Rose swings out of bed, stumbles past the grounded kitchen line and into the front room, where she turns the lamp on and squints her way over to the answering machine, next to the cordless’s base, to make sure volume is up. The machine clicks on, and the phones stop ringing. She hears her own voice. The machine clicks again, and the cassette rewinds before Rose’s greeting is finished greeting. Could it have been Spencer, Rose wonders, who used to try for phone sex? How long since she has heard from Spencer?

In Rose’s dream, the art of the soused woman was fragmented, as were her sentences, unfinished thoughts dropping off cliffs. When Rose complained to Matt that the artist’s fragments were not telling a story, were not forming an overall image, Matt told Rose that he could see a story, he could decipher a pattern—and Rose could not understand what he was getting at.

She showers—considers all the men it could have been that she hopes it was not calling. She tries to remember if Spencer has ever opened any conversation with “Good morning.”


The Bay Area World Series pre-game show is, in Rose’s opinion, inconsiderately loud from the T.V. in Julie and Bass’s office, but she will not say because of what they put up with from Steven. If she were to complain, they would probably laugh at her; perhaps as if she were being ironic. Rose plugs one ear with her receiver, the other with a finger, and tries Zoetrope’s post-production guy, who keeps missing Steven (on purpose? she wonders). The receptionist in San Francisco puts Rose on terminal-hold. Now Rose is disconnected. “Fucking bimbo,” Rose says. To no one in particular and to everyone in general she says, “Can you believe I said that? Did anyone hear me say that?” No one answers. She punches in a fresh tone, hits Redial, thinks: I’m infected; I’ve been contaminated.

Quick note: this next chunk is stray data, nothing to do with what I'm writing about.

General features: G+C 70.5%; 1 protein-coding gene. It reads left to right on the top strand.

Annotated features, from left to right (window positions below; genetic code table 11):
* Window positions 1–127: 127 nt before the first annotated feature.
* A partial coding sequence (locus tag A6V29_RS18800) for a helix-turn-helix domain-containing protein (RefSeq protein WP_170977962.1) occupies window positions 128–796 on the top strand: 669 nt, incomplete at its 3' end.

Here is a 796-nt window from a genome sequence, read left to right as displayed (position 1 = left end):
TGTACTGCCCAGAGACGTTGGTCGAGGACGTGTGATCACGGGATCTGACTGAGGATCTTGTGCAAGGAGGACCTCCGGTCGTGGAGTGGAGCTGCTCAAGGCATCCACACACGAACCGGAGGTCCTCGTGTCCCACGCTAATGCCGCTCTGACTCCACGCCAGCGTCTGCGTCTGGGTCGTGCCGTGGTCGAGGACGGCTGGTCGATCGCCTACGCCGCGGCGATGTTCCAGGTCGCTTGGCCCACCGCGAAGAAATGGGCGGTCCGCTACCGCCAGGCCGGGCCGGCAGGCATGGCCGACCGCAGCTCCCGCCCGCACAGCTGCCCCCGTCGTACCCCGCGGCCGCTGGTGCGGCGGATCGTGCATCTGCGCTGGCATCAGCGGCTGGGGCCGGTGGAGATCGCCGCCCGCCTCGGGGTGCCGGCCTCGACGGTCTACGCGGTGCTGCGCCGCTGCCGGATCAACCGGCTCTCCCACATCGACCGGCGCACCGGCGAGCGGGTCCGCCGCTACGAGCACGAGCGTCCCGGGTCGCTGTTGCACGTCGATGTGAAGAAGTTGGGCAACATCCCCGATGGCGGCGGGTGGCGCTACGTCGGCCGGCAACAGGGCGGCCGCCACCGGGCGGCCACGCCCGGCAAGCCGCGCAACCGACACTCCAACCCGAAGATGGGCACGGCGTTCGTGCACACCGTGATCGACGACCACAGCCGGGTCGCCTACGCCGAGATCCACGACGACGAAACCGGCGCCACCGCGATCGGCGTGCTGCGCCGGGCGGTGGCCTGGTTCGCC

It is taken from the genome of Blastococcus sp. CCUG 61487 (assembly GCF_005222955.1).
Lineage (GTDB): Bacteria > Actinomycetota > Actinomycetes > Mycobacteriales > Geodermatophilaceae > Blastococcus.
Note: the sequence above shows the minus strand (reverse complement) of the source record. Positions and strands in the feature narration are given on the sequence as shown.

Bass, a Commercial Talent agent who transferred to L.A. from New York, calls out, “Are we having an earthquake?” He has never been in an earthquake and always thinks there is one, more terrified than coworkers who have skinned their knees and elbows scrambling under desks and tables.

Christy in Music Travel calls out, “Earthquake!”

Rose takes her receiver under the desk at the end of a long spiral cord that will reach all the way across the hall into Steven’s office if she needs it to. Rose is wearing a short skirt. She clamps her legs together and braces her pumps on the opposite wall of her knee well. No one answers at Zoetrope. Rose hears Bass’s tchotchkes rattling on the brushed-metal ledge below his shin-to-ceiling, wall-to-wall windows, his glass-and-chrome desk lurching, and Bass crying, “Oh God, oh my God, this is not good!”

“Earthquake!” Steven calls from his office into the hall, then shouts, “Wrong!

Rose reaches up top and pulls her phone’s base down with her, also on a long cord, to see how many lines are lit. Steven has made a call on his own while he waits for Rose to get Zoetrope.

“That’s not right,” he yells at whoever it is.

Rose’s desk chair rolls towards the shelves. “Look at the doors!” she says. Her door is propped open with a stop, but she sees unstopped doors on either side of the hallway flapping on their hinges like slow elephant ears. Century City buildings shift and sway. Sidewalks are grouted with rubber that Rose’s high heels sink into; leather wrapping skinned between slabs of concrete. Century City highrises in earthquakes sway, they shift, they tilt, like re-enforced palm trees in a wind storm.